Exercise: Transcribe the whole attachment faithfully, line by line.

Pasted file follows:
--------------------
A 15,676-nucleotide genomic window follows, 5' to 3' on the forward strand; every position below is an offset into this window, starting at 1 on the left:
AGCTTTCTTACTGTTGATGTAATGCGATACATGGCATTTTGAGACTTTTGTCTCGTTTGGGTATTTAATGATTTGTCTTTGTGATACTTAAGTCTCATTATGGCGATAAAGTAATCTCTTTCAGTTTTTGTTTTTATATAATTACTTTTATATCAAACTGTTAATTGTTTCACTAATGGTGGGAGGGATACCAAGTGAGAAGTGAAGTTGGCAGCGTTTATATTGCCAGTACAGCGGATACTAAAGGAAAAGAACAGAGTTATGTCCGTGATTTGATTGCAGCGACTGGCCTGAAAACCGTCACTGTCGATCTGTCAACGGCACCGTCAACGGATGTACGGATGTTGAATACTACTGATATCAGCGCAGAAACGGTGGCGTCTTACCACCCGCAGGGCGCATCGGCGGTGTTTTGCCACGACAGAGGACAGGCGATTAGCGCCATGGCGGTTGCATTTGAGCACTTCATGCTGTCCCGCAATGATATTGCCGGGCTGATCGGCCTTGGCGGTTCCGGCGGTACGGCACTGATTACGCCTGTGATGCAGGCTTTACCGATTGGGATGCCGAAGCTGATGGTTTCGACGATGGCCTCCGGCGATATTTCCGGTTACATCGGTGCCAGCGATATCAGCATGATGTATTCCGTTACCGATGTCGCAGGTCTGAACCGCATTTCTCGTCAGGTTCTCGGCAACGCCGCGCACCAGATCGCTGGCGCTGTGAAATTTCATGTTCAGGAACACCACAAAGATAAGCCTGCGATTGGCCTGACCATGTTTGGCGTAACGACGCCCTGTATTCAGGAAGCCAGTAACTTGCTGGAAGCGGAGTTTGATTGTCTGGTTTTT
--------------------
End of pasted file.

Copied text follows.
A 15,676-nucleotide genomic window follows, 5' to 3' on the forward strand; every position below is an offset into this window, starting at 1 on the left:
AGCTTTCTTACTGTTGATGTAATGCGATACATGGCATTTTGAGACTTTTGTCTCGTTTGGGTATTTAATGATTTGTCTTTGTGATACTTAAGTCTCATTATGGCGATAAAGTAATCTCTTTCAGTTTTTGTTTTTATATAATTACTTTTATATCAAACTGTTAATTGTTTCACTAATGGTGGGAGGGATACCAAGTGAGAAGTGAAGTTGGCAGCGTTTATATTGCCAGTACAGCGGATACTAAAGGAAAAGAACAGAGTTATGTCCGTGATTTGATTGCAGCGACTGGCCTGAAAACCGTCACTGTCGATCTGTCAACGGCACCGTCAACGGATGTACGGATGTTGAATACTACTGATATCAGCGCAGAAACGGTGGCGTCTTACCACCCGCAGGGCGCATCGGCGGTGTTTTGCCACGACAGAGGACAGGCGATTAGCGCCATGGCGGTTGCATTTGAGCACTTCATGCTGTCCCGCAATGATATTGCCGGGCTGATCGGCCTTGGCGGTTCCGGCGGTACGGCACTGATTACGCCTGTGATGCAGGCTTTACCGATTGGGATGCCGAAGCTGATGGTTTCGACGATGGCCTCCGGCGATATTTCCGGTTACATCGGTGCCAGCGATATCAGCATGATGTATTCCGTTACCGATGTCGCAGGTCTGAACCGCATTTCTCGTCAGGTTCTCGGCAACGCCGCGCACCAGATCGCTGGCGCTGTGAAATTTCATGTTCAGGAACACCACAAAGATAAGCCTGCGATTGGCCTGACCATGTTTGGCGTAACGACGCCCTGTATTCAGGAAGCCAGTAACTTGCTGGAAGCGGAGTTTGATTGTCTGGTTTTT